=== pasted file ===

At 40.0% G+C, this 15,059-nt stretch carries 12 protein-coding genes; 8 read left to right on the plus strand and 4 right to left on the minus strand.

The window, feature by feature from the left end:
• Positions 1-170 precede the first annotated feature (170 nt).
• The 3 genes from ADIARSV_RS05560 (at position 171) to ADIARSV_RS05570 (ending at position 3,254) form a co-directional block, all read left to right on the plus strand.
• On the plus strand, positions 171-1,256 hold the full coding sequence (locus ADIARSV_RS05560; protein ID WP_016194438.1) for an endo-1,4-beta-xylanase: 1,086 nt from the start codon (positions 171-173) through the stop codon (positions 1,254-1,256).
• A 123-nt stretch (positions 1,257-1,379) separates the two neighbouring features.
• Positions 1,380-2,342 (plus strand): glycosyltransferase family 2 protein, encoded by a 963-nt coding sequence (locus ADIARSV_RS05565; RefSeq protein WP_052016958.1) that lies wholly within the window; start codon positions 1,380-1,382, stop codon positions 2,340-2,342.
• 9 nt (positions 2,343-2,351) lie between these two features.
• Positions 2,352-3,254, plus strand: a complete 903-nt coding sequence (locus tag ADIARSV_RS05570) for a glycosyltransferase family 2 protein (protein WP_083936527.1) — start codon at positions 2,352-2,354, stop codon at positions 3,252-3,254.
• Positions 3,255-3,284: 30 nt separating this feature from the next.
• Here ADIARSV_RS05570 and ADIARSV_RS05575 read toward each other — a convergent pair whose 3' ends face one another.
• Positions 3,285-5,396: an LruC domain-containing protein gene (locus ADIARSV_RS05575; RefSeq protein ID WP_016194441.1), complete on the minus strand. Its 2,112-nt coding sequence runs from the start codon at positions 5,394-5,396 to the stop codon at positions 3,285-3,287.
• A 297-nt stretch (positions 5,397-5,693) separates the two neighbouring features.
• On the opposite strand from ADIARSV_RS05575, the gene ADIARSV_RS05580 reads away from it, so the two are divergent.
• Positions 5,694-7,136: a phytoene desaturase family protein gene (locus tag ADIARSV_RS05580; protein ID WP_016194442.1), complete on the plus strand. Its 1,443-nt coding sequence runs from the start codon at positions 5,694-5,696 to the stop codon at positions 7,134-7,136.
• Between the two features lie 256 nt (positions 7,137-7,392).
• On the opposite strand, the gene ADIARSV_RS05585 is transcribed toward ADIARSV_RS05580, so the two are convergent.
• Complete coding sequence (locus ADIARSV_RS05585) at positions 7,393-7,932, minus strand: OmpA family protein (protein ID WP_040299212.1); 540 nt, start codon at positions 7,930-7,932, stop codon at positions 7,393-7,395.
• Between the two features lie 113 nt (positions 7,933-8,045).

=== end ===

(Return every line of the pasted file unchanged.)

At 40.0% G+C, this 15,059-nt stretch carries 12 protein-coding genes; 8 read left to right on the plus strand and 4 right to left on the minus strand.

The window, feature by feature from the left end:
• Positions 1-170 precede the first annotated feature (170 nt).
• The 3 genes from ADIARSV_RS05560 (at position 171) to ADIARSV_RS05570 (ending at position 3,254) form a co-directional block, all read left to right on the plus strand.
• On the plus strand, positions 171-1,256 hold the full coding sequence (locus ADIARSV_RS05560; protein ID WP_016194438.1) for an endo-1,4-beta-xylanase: 1,086 nt from the start codon (positions 171-173) through the stop codon (positions 1,254-1,256).
• A 123-nt stretch (positions 1,257-1,379) separates the two neighbouring features.
• Positions 1,380-2,342 (plus strand): glycosyltransferase family 2 protein, encoded by a 963-nt coding sequence (locus ADIARSV_RS05565; RefSeq protein WP_052016958.1) that lies wholly within the window; start codon positions 1,380-1,382, stop codon positions 2,340-2,342.
• 9 nt (positions 2,343-2,351) lie between these two features.
• Positions 2,352-3,254, plus strand: a complete 903-nt coding sequence (locus tag ADIARSV_RS05570) for a glycosyltransferase family 2 protein (protein WP_083936527.1) — start codon at positions 2,352-2,354, stop codon at positions 3,252-3,254.
• Positions 3,255-3,284: 30 nt separating this feature from the next.
• Here ADIARSV_RS05570 and ADIARSV_RS05575 read toward each other — a convergent pair whose 3' ends face one another.
• Positions 3,285-5,396: an LruC domain-containing protein gene (locus ADIARSV_RS05575; RefSeq protein ID WP_016194441.1), complete on the minus strand. Its 2,112-nt coding sequence runs from the start codon at positions 5,394-5,396 to the stop codon at positions 3,285-3,287.
• A 297-nt stretch (positions 5,397-5,693) separates the two neighbouring features.
• On the opposite strand from ADIARSV_RS05575, the gene ADIARSV_RS05580 reads away from it, so the two are divergent.
• Positions 5,694-7,136: a phytoene desaturase family protein gene (locus tag ADIARSV_RS05580; protein ID WP_016194442.1), complete on the plus strand. Its 1,443-nt coding sequence runs from the start codon at positions 5,694-5,696 to the stop codon at positions 7,134-7,136.
• Between the two features lie 256 nt (positions 7,137-7,392).
• On the opposite strand, the gene ADIARSV_RS05585 is transcribed toward ADIARSV_RS05580, so the two are convergent.
• Complete coding sequence (locus ADIARSV_RS05585) at positions 7,393-7,932, minus strand: OmpA family protein (protein ID WP_040299212.1); 540 nt, start codon at positions 7,930-7,932, stop codon at positions 7,393-7,395.
• Between the two features lie 113 nt (positions 7,933-8,045).